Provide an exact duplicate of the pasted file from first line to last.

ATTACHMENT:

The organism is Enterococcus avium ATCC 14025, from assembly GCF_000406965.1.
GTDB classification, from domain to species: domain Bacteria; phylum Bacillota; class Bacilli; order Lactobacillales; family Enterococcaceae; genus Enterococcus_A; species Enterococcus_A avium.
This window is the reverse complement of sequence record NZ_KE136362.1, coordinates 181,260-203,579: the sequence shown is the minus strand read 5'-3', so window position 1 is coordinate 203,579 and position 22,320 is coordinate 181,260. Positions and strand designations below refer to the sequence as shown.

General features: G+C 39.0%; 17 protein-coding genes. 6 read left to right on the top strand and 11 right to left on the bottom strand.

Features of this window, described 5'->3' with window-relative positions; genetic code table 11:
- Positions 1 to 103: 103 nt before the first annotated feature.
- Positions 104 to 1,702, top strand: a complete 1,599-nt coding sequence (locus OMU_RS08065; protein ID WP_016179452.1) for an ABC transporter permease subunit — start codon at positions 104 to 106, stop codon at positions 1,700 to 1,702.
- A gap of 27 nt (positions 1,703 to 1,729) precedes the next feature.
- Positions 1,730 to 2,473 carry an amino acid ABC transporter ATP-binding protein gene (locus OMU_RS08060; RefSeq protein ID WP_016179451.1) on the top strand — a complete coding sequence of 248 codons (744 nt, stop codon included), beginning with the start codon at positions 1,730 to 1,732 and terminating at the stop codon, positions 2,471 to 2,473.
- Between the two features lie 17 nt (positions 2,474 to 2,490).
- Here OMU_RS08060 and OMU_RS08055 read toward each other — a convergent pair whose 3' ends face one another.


The organism is Enterococcus avium ATCC 14025, from assembly GCF_000406965.1.
GTDB classification, from domain to species: domain Bacteria; phylum Bacillota; class Bacilli; order Lactobacillales; family Enterococcaceae; genus Enterococcus_A; species Enterococcus_A avium.
This window is the reverse complement of sequence record NZ_KE136362.1, coordinates 181,260-203,579: the sequence shown is the minus strand read 5'-3', so window position 1 is coordinate 203,579 and position 22,320 is coordinate 181,260. Positions and strand designations below refer to the sequence as shown.

General features: G+C 39.0%; 17 protein-coding genes. 6 read left to right on the top strand and 11 right to left on the bottom strand.

Features of this window, described 5'->3' with window-relative positions; genetic code table 11:
- Positions 1 to 103: 103 nt before the first annotated feature.
- Positions 104 to 1,702, top strand: a complete 1,599-nt coding sequence (locus OMU_RS08065; protein ID WP_016179452.1) for an ABC transporter permease subunit — start codon at positions 104 to 106, stop codon at positions 1,700 to 1,702.
- A gap of 27 nt (positions 1,703 to 1,729) precedes the next feature.
- Positions 1,730 to 2,473 carry an amino acid ABC transporter ATP-binding protein gene (locus OMU_RS08060; RefSeq protein ID WP_016179451.1) on the top strand — a complete coding sequence of 248 codons (744 nt, stop codon included), beginning with the start codon at positions 1,730 to 1,732 and terminating at the stop codon, positions 2,471 to 2,473.
- Between the two features lie 17 nt (positions 2,474 to 2,490).
- Here OMU_RS08060 and OMU_RS08055 read toward each other — a convergent pair whose 3' ends face one another.